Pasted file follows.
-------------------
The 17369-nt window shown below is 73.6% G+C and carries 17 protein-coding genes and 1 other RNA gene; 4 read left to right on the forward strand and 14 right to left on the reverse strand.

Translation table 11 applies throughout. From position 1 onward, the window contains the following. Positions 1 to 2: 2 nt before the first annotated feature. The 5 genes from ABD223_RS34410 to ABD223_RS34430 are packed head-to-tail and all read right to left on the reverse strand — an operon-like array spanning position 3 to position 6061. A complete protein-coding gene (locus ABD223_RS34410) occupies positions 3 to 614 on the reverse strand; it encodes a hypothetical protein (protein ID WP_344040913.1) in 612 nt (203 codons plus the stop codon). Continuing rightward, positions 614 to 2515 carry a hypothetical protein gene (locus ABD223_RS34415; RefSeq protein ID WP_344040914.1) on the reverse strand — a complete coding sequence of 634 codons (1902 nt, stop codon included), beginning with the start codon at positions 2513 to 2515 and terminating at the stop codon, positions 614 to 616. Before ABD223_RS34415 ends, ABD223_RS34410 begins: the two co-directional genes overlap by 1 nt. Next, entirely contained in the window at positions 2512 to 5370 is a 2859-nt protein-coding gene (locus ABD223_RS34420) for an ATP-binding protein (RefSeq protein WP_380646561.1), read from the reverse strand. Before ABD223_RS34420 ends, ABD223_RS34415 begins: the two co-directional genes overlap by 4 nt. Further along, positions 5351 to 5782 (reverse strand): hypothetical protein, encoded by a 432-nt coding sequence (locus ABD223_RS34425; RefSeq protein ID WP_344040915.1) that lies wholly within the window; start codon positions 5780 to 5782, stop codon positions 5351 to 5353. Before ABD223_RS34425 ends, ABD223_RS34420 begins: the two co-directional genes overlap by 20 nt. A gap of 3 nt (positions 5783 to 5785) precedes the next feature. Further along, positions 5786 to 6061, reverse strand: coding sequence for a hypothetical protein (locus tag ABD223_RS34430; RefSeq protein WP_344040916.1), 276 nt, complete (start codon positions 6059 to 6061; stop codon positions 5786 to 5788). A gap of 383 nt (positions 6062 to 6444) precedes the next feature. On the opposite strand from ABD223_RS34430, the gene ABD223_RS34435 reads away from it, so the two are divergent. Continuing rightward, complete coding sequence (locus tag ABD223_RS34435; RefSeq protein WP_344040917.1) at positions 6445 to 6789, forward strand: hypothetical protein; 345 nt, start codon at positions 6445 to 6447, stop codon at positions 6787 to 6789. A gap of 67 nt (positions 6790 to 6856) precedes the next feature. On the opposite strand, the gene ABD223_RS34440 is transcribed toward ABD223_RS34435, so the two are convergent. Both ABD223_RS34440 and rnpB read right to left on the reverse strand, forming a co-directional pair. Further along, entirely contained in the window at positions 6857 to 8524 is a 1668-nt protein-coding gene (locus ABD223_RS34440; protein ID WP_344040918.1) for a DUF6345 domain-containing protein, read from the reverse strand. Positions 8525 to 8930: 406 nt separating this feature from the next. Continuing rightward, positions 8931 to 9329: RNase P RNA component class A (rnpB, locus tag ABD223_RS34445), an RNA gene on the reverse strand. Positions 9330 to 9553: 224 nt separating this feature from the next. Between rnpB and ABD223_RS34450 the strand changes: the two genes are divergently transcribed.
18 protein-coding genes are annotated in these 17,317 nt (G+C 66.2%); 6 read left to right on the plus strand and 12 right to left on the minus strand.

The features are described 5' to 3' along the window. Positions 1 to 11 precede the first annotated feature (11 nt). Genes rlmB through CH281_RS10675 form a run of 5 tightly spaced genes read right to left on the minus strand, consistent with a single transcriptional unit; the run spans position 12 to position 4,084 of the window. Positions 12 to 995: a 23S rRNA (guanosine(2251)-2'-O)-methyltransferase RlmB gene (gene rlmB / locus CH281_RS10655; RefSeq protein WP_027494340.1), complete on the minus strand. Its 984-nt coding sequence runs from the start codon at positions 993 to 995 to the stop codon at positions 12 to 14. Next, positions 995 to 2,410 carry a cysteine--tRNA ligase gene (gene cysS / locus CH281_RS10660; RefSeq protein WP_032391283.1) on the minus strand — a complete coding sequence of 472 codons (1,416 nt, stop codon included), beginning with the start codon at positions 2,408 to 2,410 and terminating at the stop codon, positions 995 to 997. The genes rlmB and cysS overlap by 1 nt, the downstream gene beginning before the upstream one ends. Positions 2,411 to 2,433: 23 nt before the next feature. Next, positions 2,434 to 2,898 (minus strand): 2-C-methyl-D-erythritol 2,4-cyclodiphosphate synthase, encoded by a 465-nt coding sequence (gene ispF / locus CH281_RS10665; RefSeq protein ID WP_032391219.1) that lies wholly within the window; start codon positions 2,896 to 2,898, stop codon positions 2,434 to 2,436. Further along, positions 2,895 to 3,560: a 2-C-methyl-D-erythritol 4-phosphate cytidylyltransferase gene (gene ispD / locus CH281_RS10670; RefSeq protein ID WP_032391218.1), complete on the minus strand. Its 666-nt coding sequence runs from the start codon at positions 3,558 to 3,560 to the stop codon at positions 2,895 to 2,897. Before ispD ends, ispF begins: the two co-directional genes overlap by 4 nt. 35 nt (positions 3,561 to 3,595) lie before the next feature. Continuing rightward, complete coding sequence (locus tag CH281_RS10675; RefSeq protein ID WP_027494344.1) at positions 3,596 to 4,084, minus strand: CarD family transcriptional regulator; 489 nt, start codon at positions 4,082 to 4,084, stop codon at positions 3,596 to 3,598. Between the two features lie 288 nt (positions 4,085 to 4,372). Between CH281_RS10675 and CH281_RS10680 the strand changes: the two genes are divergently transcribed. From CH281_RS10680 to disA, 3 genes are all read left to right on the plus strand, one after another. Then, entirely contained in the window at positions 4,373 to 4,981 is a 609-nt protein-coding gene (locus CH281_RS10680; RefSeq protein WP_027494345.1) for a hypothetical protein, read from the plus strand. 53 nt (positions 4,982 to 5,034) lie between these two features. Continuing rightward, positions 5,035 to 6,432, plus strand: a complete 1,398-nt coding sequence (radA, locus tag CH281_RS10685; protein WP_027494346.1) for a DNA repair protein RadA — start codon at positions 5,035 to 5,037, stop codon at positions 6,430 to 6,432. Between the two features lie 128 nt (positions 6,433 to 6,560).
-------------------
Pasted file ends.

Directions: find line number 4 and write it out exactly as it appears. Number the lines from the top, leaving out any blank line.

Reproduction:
The features are described 5' to 3' along the window. Positions 1 to 11 precede the first annotated feature (11 nt). Genes rlmB through CH281_RS10675 form a run of 5 tightly spaced genes read right to left on the minus strand, consistent with a single transcriptional unit; the run spans position 12 to position 4,084 of the window. Positions 12 to 995: a 23S rRNA (guanosine(2251)-2'-O)-methyltransferase RlmB gene (gene rlmB / locus CH281_RS10655; RefSeq protein WP_027494340.1), complete on the minus strand. Its 984-nt coding sequence runs from the start codon at positions 993 to 995 to the stop codon at positions 12 to 14. Next, positions 995 to 2,410 carry a cysteine--tRNA ligase gene (gene cysS / locus CH281_RS10660; RefSeq protein WP_032391283.1) on the minus strand — a complete coding sequence of 472 codons (1,416 nt, stop codon included), beginning with the start codon at positions 2,408 to 2,410 and terminating at the stop codon, positions 995 to 997. The genes rlmB and cysS overlap by 1 nt, the downstream gene beginning before the upstream one ends. Positions 2,411 to 2,433: 23 nt before the next feature. Next, positions 2,434 to 2,898 (minus strand): 2-C-methyl-D-erythritol 2,4-cyclodiphosphate synthase, encoded by a 465-nt coding sequence (gene ispF / locus CH281_RS10665; RefSeq protein ID WP_032391219.1) that lies wholly within the window; start codon positions 2,896 to 2,898, stop codon positions 2,434 to 2,436. Further along, positions 2,895 to 3,560: a 2-C-methyl-D-erythritol 4-phosphate cytidylyltransferase gene (gene ispD / locus CH281_RS10670; RefSeq protein ID WP_032391218.1), complete on the minus strand. Its 666-nt coding sequence runs from the start codon at positions 3,558 to 3,560 to the stop codon at positions 2,895 to 2,897. Before ispD ends, ispF begins: the two co-directional genes overlap by 4 nt. 35 nt (positions 3,561 to 3,595) lie before the next feature. Continuing rightward, complete coding sequence (locus tag CH281_RS10675; RefSeq protein ID WP_027494344.1) at positions 3,596 to 4,084, minus strand: CarD family transcriptional regulator; 489 nt, start codon at positions 4,082 to 4,084, stop codon at positions 3,596 to 3,598. Between the two features lie 288 nt (positions 4,085 to 4,372). Between CH281_RS10675 and CH281_RS10680 the strand changes: the two genes are divergently transcribed. From CH281_RS10680 to disA, 3 genes are all read left to right on the plus strand, one after another. Then, entirely contained in the window at positions 4,373 to 4,981 is a 609-nt protein-coding gene (locus CH281_RS10680; RefSeq protein WP_027494345.1) for a hypothetical protein, read from the plus strand. 53 nt (positions 4,982 to 5,034) lie between these two features. Continuing rightward, positions 5,035 to 6,432, plus strand: a complete 1,398-nt coding sequence (radA, locus tag CH281_RS10685; protein WP_027494346.1) for a DNA repair protein RadA — start codon at positions 5,035 to 5,037, stop codon at positions 6,430 to 6,432. Between the two features lie 128 nt (positions 6,433 to 6,560).